Thanks and Thanksgiving
Thanksgiving can be a tough time of year for many Americans. “The worst moment for an atheist is when he is really thankful and has no one to thank,” G.K. Chesterton pointed out many years ago.
These days, the holiday has two stumbling blocks that I see. The first is America’s growing secularization. The second is something evident even among many of the still-faithful: a failure to appreciate the abounding blessings we all enjoy. The answer to both is the same: Look up.
Let’s take those in reverse order. In our deeply divided world, with impeachment hearings dominating our news cycles (and threatening us with those insufferably woke “how to tell your grandfather he’s wrong at Christmas” pieces), is there anything to be grateful for? Greta Thunberg tells us our house is on fire. Democratic presidential candidates tell us the middle class is falling further behind. And we’re told that overall, the poor get poorer while the rich get richer.
But look up from your devices, for I bring you good news. The late Swedish scholar Hans Rosling made it his life’s mission to show people the positive progress we’ve made as a species in the last hundred years. His book, “Factfulness,” is now something that billionaire Bill Gates says is required reading for employees at his foundation.
As Rosling wrote, “here’s the paradox: the image of a dangerous world has never been broadcast more effectively than it is now, while the world has never been less violent and more safe.” And elsewhere in the book, he added, “Though the world faces huge challenges, we have made tremendous progress. This is the fact-based worldview.”
By nearly every measure, humans are better off now than they’ve ever been in history. So why aren’t we thankful? Why do we succumb to the crushing pessimism advocated by Greta (“I want you to panic”), instead embracing the facts—such as U.S. air and water quality have never been better? What the facts show is that environmental improvement goes hand-in-hand with economic development. We should feel optimism, not despair; we improve the world when we improve the lives of our fellow humans. And we most expeditiously do that with what got the U.S. to the top of the heap—freedom and trade.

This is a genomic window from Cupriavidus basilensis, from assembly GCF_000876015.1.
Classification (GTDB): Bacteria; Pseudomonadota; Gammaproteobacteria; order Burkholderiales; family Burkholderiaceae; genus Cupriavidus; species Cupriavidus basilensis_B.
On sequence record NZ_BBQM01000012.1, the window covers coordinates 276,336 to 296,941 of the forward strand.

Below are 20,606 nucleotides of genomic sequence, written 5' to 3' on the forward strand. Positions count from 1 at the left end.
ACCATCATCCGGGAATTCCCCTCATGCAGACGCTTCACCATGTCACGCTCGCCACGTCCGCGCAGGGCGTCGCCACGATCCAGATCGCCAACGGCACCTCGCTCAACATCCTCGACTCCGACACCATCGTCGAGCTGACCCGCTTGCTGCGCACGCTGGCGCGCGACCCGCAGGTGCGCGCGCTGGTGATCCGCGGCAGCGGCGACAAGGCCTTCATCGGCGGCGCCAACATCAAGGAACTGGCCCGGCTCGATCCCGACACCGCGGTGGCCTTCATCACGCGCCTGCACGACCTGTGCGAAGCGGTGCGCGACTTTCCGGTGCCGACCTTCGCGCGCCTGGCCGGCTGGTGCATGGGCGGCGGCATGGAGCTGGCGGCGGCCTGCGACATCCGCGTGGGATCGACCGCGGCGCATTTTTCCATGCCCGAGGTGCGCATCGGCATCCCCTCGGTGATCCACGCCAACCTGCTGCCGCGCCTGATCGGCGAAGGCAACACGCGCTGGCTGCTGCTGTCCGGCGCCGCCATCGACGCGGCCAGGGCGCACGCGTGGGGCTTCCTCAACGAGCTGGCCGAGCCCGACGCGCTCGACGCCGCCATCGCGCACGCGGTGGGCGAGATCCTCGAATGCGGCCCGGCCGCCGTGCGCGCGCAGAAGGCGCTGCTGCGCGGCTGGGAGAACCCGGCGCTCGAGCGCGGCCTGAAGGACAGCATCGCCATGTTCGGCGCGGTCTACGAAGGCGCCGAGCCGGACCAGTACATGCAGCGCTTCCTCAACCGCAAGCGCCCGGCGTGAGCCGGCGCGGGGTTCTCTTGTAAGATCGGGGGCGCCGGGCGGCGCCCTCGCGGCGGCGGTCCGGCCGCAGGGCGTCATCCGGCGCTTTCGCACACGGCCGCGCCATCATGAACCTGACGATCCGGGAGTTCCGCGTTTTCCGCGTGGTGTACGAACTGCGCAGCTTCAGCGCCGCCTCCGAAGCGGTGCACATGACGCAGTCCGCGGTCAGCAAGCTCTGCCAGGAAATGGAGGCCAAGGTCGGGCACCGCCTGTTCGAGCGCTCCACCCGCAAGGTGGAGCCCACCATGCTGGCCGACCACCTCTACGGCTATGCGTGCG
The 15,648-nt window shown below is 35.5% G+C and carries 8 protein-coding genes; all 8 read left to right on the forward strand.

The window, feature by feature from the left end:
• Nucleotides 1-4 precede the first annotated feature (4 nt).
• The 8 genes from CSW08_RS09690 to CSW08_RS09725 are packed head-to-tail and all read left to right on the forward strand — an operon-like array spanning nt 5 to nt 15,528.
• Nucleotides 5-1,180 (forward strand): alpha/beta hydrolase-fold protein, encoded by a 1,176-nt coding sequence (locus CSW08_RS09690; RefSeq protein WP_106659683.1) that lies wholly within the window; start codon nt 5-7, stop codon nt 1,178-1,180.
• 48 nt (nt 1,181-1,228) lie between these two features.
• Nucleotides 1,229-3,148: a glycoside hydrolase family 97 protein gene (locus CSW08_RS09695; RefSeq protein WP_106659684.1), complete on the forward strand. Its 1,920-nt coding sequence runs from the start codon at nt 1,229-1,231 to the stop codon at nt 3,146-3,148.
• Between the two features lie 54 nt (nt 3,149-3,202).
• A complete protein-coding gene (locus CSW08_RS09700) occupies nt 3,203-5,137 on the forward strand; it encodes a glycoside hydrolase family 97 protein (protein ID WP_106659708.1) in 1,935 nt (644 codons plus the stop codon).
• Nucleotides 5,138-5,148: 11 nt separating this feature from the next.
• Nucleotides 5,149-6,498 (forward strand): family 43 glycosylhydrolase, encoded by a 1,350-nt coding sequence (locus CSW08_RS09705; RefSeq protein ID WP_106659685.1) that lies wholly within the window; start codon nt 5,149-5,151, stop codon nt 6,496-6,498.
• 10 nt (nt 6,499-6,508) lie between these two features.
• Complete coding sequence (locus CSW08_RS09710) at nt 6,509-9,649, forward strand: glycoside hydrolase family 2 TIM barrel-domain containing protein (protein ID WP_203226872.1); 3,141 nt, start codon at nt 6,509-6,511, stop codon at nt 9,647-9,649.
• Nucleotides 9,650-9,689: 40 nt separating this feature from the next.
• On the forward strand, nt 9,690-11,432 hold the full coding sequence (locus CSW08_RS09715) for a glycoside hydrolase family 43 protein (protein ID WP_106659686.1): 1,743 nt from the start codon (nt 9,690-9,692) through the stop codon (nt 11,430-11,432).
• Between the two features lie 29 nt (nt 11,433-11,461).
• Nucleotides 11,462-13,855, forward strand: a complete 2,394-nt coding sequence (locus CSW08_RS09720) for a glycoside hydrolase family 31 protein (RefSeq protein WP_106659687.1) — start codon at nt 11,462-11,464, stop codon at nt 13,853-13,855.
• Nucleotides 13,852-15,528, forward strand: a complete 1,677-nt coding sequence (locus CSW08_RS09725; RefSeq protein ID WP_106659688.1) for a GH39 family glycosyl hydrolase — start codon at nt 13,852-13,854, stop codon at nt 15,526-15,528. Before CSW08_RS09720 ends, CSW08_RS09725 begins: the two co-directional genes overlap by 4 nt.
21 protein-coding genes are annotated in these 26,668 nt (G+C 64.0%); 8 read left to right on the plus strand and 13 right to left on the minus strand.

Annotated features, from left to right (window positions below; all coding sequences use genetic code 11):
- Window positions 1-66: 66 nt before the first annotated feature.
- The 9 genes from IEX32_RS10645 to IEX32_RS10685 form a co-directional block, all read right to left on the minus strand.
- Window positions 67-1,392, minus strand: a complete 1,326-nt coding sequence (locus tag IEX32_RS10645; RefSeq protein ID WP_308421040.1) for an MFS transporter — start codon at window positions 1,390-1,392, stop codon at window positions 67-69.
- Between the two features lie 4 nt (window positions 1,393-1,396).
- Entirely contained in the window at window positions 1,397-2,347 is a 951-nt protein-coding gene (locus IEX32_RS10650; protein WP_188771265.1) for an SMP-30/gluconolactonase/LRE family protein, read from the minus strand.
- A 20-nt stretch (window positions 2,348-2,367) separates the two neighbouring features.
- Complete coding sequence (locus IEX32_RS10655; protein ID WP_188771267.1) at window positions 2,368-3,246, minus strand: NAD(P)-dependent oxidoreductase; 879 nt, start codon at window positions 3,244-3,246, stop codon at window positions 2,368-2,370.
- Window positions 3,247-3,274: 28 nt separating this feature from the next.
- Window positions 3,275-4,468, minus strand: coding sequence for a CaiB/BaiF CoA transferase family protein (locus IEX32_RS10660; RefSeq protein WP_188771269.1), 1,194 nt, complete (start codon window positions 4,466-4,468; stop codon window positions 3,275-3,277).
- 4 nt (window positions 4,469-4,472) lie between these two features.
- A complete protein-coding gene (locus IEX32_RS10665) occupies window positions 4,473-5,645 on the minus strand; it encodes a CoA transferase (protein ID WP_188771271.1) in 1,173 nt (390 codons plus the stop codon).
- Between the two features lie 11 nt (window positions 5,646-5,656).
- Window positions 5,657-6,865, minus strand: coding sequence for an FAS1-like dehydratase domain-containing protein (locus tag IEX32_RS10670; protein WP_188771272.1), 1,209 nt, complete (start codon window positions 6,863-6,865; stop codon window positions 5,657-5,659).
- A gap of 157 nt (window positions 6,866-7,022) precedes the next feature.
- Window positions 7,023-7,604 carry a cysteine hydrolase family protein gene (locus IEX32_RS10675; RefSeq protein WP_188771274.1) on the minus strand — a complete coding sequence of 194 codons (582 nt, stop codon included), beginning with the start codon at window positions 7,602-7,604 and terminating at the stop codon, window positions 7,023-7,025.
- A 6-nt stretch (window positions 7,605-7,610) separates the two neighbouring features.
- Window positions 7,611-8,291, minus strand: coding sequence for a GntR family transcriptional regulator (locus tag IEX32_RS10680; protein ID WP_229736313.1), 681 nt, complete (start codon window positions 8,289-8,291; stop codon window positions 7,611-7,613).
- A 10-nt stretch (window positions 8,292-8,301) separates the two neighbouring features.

Meanwhile, our unemployment rates are historically low, and wages are responding—by rising, not stagnating. Income inequality is still a pronounced feature of our economy, but it’smuch more pronounced in places such as California and New York than it is in Texas—in the places where the usual prescriptions (higher taxes, broader social programs and more regulations on economic activity) are already in place. The answer, clearly, is to be more like Texas.
And something to be thankful for that doesn’t get a lot of attention: We’re in the midst of a Great Awakening for criminal justice reform. Decades of misguided “tough on crime” policies, fully embodied in the Clinton Crime Bill, are being rectified with alternatives that focus on restoration, treatment, job training and finally, redemption. Families and communities are being made whole again.
The most visible achievement was the First Step Act, signed by President Trump in December 2018. But reforms are continuing at the federal level, and making great progress at the state level, where most inmates are doing their time. I am truly thankful that my organization, the Texas Public Policy Foundation, has been a key part of these reforms.
But thankfulness must have a target, as Chesterton pointed out. When (and too often, if) American families say grace on Thanksgiving Day, Who is their intended audience?
The Pew Research Center tells us that secularization continues to transform our society. The newest numbers say that “65% of American adults describe themselves as Christians when asked about their religion, down 12 percentage points over the past decade.” The trend toward religious disaffiliation, across all faiths, “has continued apace.”
Fear not! The U.S.—and the world—have been here before; each era of spiritual decline has been followed by revival.
Chesterton, a fellow historian, put it this way: “Christendom has had a series of revolutions and in each one of them Christianity has died. Christianity has died many times and risen again; for it had a God who knew the way out of the grave.”
My hope is not in political power for the right party, or in federal programs, or even in the future promised by presidential candidates.
Hope is something higher, and gratitude is something richer by far. In this season of thankfulness, let’s look up. Let’s raise our eyes from our screens, let’s look into the faces of our families and friends, and remember that we feel thankful because there is One truly deserving of our thanks.